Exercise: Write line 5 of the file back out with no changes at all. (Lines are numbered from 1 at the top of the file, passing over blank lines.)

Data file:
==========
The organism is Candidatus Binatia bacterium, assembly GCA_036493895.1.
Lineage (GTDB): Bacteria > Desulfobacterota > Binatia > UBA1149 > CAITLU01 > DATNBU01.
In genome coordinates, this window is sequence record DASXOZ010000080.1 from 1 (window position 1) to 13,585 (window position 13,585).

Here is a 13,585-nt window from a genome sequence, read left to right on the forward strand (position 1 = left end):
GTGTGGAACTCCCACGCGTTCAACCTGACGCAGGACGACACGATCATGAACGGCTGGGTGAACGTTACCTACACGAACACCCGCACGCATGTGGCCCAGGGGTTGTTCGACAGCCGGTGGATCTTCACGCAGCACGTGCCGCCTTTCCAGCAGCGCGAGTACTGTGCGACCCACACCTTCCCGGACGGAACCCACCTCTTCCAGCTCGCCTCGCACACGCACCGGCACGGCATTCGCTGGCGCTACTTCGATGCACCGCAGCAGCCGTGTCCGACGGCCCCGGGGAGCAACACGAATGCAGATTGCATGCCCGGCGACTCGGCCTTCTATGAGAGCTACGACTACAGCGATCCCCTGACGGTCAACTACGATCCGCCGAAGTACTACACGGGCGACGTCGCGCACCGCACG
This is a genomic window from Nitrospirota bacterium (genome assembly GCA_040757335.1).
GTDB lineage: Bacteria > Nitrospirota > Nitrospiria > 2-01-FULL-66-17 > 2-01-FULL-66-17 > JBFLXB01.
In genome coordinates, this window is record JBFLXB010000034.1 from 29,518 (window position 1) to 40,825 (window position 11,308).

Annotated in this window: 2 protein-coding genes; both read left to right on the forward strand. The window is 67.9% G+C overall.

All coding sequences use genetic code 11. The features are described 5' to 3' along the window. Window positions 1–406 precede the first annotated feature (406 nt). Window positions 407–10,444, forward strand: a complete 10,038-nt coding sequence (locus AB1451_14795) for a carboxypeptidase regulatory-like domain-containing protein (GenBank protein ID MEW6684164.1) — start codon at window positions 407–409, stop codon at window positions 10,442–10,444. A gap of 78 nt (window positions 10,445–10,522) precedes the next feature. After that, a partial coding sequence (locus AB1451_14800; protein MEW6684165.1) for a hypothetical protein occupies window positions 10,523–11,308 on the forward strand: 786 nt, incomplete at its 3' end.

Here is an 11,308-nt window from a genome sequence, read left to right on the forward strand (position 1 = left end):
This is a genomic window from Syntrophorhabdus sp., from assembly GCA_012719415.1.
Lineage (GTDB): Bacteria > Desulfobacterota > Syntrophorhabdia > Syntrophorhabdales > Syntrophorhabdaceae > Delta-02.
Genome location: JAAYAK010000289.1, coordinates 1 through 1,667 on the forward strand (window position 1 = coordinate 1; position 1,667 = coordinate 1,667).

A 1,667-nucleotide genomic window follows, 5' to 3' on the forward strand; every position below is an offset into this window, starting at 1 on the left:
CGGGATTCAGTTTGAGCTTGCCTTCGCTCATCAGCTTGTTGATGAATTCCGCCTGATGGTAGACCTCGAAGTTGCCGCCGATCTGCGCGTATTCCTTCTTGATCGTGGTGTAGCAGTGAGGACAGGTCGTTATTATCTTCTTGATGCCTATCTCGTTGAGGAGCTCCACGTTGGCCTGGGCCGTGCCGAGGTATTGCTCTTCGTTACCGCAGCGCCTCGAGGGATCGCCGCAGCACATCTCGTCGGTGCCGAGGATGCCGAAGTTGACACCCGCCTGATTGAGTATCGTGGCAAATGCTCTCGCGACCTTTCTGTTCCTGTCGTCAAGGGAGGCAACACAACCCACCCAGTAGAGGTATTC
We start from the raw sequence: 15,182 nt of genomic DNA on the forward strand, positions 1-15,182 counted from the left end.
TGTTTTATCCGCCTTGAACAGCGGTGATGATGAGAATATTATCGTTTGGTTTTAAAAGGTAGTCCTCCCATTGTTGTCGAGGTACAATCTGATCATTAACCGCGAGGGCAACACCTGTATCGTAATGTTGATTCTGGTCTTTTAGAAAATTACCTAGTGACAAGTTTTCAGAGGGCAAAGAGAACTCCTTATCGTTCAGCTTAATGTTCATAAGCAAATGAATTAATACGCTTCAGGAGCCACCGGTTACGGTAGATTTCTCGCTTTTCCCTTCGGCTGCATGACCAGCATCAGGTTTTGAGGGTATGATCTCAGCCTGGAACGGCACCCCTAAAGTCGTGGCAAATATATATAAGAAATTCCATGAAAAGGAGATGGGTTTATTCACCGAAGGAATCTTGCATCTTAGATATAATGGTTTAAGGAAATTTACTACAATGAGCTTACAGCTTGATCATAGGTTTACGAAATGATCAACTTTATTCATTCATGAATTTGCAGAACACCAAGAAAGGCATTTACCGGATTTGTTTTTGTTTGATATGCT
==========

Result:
GTGTGGAACTCCCACGCGTTCAACCTGACGCAGGACGACACGATCATGAACGGCTGGGTGAACGTTACCTACACGAACACCCGCACGCATGTGGCCCAGGGGTTGTTCGACAGCCGGTGGATCTTCACGCAGCACGTGCCGCCTTTCCAGCAGCGCGAGTACTGTGCGACCCACACCTTCCCGGACGGAACCCACCTCTTCCAGCTCGCCTCGCACACGCACCGGCACGGCATTCGCTGGCGCTACTTCGATGCACCGCAGCAGCCGTGTCCGACGGCCCCGGGGAGCAACACGAATGCAGATTGCATGCCCGGCGACTCGGCCTTCTATGAGAGCTACGACTACAGCGATCCCCTGACGGTCAACTACGATCCGCCGAAGTACTACACGGGCGACGTCGCGCACCGCACG